The installation of the nearly 3,000 centrifuge machines at Qom could allow it to reach this point much quicker, experts say, if the machines there and at a second nuclear-fuel site at the city of Natanz are utilized.

“The number of centrifuges are steadily increasing, which diminishes the time for a breakout for a nuclear weapon in two ways,” said Olli Heinonen, a former chief weapons inspector at the IAEA. “Iran’s inventories will increase as well as its pace of production.” Tehran says its nuclear program is for peaceful purposes and denies it is pursuing bomb production.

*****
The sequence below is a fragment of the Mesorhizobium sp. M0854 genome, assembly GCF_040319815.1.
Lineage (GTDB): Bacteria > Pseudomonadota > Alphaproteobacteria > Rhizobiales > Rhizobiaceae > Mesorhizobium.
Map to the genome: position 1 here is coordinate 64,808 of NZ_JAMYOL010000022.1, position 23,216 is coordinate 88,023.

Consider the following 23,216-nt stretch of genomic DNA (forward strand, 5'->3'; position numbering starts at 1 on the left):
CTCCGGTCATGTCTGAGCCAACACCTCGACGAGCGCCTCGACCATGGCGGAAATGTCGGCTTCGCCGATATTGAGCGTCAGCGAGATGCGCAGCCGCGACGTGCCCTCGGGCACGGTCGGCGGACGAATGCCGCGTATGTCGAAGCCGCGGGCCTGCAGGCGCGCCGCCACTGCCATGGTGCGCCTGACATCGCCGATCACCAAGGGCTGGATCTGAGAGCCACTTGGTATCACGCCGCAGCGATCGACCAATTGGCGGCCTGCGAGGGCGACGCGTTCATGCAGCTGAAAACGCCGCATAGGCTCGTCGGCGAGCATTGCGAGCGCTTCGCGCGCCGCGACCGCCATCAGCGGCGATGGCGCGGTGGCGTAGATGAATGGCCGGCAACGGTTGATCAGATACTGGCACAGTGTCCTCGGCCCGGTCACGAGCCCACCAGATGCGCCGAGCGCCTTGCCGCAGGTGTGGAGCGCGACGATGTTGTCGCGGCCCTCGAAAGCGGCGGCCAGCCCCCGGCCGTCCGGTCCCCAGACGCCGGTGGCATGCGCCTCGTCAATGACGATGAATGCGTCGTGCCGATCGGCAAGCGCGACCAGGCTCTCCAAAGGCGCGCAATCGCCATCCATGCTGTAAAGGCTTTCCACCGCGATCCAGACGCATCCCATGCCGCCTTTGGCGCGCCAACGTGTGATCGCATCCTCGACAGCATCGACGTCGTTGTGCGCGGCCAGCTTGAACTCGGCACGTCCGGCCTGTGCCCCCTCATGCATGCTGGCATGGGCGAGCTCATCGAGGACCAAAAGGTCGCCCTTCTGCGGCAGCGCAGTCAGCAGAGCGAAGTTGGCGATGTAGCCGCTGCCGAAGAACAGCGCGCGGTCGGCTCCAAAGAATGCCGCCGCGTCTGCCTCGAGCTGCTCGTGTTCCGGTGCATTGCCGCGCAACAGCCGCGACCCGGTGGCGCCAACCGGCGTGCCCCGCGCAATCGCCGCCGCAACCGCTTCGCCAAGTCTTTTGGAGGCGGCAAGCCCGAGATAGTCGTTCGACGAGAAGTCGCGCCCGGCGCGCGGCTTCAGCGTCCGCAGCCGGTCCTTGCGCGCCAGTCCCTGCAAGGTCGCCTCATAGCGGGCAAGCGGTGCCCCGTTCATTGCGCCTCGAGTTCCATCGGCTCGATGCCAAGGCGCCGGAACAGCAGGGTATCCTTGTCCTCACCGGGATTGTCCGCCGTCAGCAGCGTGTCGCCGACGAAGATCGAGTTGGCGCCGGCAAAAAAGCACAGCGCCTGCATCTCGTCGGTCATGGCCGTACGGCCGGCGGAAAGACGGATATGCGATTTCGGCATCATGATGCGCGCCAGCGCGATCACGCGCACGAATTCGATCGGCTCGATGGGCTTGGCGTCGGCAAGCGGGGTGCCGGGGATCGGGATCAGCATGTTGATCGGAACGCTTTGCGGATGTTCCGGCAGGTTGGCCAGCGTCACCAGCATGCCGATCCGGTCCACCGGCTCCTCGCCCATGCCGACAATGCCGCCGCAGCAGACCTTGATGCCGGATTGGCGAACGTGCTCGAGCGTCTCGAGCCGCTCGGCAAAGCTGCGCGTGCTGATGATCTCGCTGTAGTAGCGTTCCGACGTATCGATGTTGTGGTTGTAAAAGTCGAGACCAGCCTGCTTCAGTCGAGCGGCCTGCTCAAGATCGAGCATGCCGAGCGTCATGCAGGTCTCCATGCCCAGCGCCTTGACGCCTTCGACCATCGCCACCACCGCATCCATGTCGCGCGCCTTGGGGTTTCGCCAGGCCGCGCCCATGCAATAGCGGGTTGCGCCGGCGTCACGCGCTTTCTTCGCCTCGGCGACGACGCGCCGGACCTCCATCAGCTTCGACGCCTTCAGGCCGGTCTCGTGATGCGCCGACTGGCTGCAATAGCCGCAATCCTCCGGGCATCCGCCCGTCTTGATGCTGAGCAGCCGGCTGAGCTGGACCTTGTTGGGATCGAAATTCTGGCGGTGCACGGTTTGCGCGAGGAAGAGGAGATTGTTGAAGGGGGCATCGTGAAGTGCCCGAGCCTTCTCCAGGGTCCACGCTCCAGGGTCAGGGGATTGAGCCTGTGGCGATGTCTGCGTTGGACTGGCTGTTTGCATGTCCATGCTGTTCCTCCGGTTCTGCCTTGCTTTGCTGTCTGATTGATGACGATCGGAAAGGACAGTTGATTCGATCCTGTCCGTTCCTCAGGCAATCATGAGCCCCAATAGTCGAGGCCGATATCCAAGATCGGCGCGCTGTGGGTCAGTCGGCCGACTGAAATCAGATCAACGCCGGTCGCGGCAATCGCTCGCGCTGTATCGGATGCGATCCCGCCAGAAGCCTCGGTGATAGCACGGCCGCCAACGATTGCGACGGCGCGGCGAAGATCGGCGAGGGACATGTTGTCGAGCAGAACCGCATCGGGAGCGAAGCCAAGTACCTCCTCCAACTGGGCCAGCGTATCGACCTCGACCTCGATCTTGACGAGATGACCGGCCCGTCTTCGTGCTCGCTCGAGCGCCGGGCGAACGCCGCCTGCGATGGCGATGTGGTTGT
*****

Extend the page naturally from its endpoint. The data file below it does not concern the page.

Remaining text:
Iran currently has a stockpile of 232 kilograms of 20% enriched uranium, or about 510 pounds, of which 96 kilograms has been detected for the production of fuel plates, according to the IAEA. Nuclear experts estimate that Iran would need 220 to 250 kilograms to produce one nuclear weapon.

They said Iran’s rate of quarterly production could grow to around 25 kilograms per month with the Qom facility fully operational.